Aminoglycosides induce acute cell signaling and chronic cell death in renal cells that express the calcium-sensing receptor

Donald T. Ward, David Maldonado-Pérez, Laura Hollins, Daniela Riccardi

    Research output: Contribution to journalArticlepeer-review


    The aminoglycoside antibiotics (AGAs) are calcium-sensing receptor (CaR) agonists that are toxic to the renal proximal tubule. Proximal tubule-derived opossum kidney (OK) cells express CaR-like proteins and respond to AGAs with intracellular Ca2+ mobilization and extracellular regulated protein kinase (ERK) phosphorylation. To examine the possible cellular basis of AGA toxicity, acute and chronic responses to AGA treatment in OK cells and in CaR stably transfected HEK-293 cells (CaR-HEK) were studied. Changes in cell-fate signaling, proliferation, and cell death were detected by semiquantitative Western blotting, Hoechst staining, cell counting, and FACS analysis. Confocal microscopy was used to study the relative internalization of fluorophore-labeled gentamicin in CaR-transfected and -nontransfected cells. Here it is reported that the AGA neomycin and gentamicin elicit acute, phosphatidylinositol-3 kinase-dependent phosphorylation of Akt, glycogen synthase kinase 3β, and p38 mitogen-activated protein kinase. After 24 h of gentamicin treatment, OK cell proliferation was observed, whereas after 4 d, the OK cells underwent cell death, an effect that was mimicked by the CaR agonists spermine and polyarginine. Furthermore, gentamicin elicited substantially more cell death in CaR-HEK cells than in nontransfected HEK-293 cells. The pan-specific caspase inhibitor Z-VAD significantly inhibited cell death in both OK and CaR-HEK cells. Finally, the intracellular uptake of Texas Red-labeled gentamicin was equivalent in both CaR-transfected and vector-transfected HEK-293 cells, suggesting that the CaR does not enhance drug uptake. Together, these observations demonstrate that the AGAs induce both acute and chronic cell fate changes in OK cells and CaR-HEK cells and that the proximal tubular CaR is likely to contribute to signaling underlying the renal toxicity of the AGAs. Copyright © 2005 by the American Society of Nephrology.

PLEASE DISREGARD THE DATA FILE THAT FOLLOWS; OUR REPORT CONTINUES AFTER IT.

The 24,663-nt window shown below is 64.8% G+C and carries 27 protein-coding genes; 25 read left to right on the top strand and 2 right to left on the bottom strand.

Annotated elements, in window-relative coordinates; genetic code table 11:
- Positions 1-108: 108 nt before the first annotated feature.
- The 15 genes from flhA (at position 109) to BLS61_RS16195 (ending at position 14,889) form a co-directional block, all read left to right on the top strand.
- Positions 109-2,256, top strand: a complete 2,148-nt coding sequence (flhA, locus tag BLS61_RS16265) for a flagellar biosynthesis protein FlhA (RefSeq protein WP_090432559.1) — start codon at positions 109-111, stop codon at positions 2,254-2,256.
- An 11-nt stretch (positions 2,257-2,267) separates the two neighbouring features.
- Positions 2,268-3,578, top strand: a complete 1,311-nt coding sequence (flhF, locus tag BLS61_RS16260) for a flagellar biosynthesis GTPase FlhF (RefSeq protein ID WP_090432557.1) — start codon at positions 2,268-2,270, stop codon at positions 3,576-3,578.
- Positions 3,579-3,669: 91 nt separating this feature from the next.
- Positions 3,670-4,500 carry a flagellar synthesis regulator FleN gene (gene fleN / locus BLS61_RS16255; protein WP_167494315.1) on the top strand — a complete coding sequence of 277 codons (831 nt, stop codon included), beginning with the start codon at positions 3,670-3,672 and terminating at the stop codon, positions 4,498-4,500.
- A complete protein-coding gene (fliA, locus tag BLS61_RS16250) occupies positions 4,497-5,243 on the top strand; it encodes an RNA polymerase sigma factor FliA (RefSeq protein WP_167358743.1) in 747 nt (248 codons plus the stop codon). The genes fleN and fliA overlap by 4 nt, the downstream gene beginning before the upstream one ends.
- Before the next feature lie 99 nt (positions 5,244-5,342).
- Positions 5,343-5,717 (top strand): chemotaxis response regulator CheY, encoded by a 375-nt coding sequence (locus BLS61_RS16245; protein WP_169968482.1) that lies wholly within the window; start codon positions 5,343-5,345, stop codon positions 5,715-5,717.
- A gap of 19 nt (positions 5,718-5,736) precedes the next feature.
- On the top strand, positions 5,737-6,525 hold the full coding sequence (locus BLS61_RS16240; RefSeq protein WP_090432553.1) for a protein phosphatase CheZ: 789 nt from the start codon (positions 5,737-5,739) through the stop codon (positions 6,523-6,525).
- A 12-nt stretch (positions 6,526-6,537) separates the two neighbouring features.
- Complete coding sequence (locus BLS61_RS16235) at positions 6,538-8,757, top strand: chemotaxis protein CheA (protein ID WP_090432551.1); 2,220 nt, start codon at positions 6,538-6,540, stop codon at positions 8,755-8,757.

Original languageEnglish
    Pages (from-to)1236-1244
    Number of pages8
    JournalJournal of the American Society of Nephrology
    Issue number5
    Publication statusPublished - 2005


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